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Unassuaged grievances

birlikte yaşadığı günden beri kendisine arkadaşları hep ezik sikiş ve süzük gibi lakaplar takılınca dışarıya bile çıkmak porno istemeyen genç adam sürekli evde zaman geçirir Artık dışarıdaki sikiş yaşantıya kendisini adapte edemeyeceğinin farkında olduğundan sex gif dolayı hayatını evin içinde kurmuştur Fakat babası çok hızlı sikiş bir adam olduğundan ve aşırı sosyalleşebilen bir karaktere sahip porno resim oluşundan ötürü öyle bir kadınla evlenmeye karar verir ki evleneceği sikiş kadının ateşi kendisine kadar uzanıyordur Bu kadar seksi porno ve çekici milf üvey anneye sahip olduğu için şanslı olsa da her gece babasıyla sikiş seks yaparken duyduğu seslerden artık rahatsız oluyordu Odalarından sex izle gelen inleme sesleri ve yatağın gümbürtüsünü duymaktan dolayı kusacak sikiş duruma gelmiştir Her gece yaşanan bu ateşli sex dakikalarından dolayı hd porno canı sıkılsa da kendisi kimseyi sikemediği için biraz da olsa kıskanıyordu

Unassuaged grievances lie at the heart of present Baloch insurgency where the largest ethnic group feels politically excluded and economically marginalised. Measured by Estaban Ray method and validated through Wolfson Index, the two widely employed measures for quantifying the inequality and polarisation, Balochistan figures highest on the index of polarisation. Some social scientists relegate the economic and political deprivations to a lower shade compared to the social deprivation that defines the Baloch grievances in more granular terms. The social deprivation perhaps gets a notch higher on the hierarchy of grievances due to the repressive tribal structure and entrenched inequalities in that structure.

Using a comprehensive data set of insurgencies between 1960 and 1999 Collier and Hoeffler introduced a civil war risk model that weighed grievance and greed as the chief motivators for the civil wars. The grievance theory explained the risk of civil war through enabling factors like the tyranny of majority, ethnic fractionalisation, religious differences, economic injustice and political marginalisation. Weighed on above factors the Balochistan’s case study indicates a high ethnic segmentation, high economic polarisation, and low political openness (measured by Galtix Index). Other than grievances another enabler for conflict highlighted by Collier-Hoeffler model is the greed factor. Greed and grievance hunt in pairs with grievances providing the fertile ground while greed provides the opportunity to plough that fertile ground.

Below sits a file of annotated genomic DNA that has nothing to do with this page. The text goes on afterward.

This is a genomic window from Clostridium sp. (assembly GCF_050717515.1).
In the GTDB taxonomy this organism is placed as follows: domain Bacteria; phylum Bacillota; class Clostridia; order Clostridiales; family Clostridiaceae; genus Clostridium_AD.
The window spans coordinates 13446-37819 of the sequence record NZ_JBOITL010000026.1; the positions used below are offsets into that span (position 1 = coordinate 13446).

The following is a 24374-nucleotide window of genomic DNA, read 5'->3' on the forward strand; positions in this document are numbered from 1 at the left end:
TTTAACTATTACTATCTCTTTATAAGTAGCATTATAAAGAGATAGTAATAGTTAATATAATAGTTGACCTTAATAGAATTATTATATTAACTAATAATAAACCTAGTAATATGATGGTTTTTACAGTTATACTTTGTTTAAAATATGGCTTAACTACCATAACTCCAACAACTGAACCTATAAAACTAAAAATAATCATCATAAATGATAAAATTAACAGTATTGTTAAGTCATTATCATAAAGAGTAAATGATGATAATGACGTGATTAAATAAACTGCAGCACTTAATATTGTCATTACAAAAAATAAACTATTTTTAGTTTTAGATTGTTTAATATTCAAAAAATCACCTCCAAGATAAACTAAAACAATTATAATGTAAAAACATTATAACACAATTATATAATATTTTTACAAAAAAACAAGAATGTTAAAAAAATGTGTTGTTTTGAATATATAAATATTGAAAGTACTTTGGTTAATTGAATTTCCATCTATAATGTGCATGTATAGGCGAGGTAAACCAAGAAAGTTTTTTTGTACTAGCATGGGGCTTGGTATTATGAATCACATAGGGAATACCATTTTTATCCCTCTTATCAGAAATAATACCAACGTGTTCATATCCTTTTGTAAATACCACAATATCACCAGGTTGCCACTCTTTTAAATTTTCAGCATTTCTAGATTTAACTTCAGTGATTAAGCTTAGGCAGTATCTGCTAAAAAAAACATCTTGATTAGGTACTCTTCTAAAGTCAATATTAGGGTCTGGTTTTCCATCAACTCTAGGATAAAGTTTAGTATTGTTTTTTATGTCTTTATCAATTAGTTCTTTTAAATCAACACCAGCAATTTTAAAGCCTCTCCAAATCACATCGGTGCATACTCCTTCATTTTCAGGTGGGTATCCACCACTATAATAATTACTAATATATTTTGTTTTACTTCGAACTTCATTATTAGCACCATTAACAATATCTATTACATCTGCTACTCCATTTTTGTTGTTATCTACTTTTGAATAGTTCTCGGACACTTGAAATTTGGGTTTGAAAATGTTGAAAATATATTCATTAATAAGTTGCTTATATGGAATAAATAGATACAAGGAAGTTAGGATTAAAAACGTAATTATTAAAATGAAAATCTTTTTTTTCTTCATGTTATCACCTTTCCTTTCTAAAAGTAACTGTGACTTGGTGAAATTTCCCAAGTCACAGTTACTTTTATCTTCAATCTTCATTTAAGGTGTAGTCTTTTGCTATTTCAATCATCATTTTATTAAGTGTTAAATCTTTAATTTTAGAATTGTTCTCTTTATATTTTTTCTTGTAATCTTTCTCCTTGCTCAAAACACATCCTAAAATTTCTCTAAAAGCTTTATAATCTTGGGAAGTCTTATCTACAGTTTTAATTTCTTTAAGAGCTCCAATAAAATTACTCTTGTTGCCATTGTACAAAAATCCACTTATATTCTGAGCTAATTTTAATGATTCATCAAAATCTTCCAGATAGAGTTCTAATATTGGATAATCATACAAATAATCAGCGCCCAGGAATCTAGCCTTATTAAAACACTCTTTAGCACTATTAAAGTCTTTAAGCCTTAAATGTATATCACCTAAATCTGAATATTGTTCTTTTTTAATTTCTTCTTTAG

The opportunity or greed is created through several enablers. These means include external financing for the insurgents, a dispersed population, and low cost of insurgency. Balochistan shows all of the above. The province is a hot seedbed of grievances with a wide ethno-tribal diversity, and a strategic hotspot in the crosshair of big power contestation. With the strategic Gwadar Port acting as the terminus of CPEC, the US-China rivalry acts as a magnet for destabilising proxies unleashed by countries such as India and other detractors of CPEC-Gwadar. So when we view Balochistan we view the combustible mix of grievance and greed lighting a prairie fire of perennial conflict and militancy. On grievance front the low HDI of Balochistan amongst all provinces betokens a longstanding neglect of human security.

Balochistan is not a geographical or demographic monolith. It is divided in three main portions — the Pakhtun belt of north; Baloch belt of centre and south; and the coastal belt of Makran comprising coastal region and Panjgur district. All three regions have different sociological profile and characteristics. Pakhtun belt features entrepreneurial Pakhtuns, with urban areas under PKMAP sway and the rural areas dominated by JUI. The Baloch belt features rugged and inshospitable terrain dominated by tribal dynamics. The Makran belt comprises a non-tribal society with relatively high incidence of literacy rate. Due to above diversity the Baloch polity is exceedingly fragmented with low incentive for development of cross ethnic political parties. The result is ubiquitously fragile coalition governments and a Chief Minister perennially blackmailed by the coalition partners.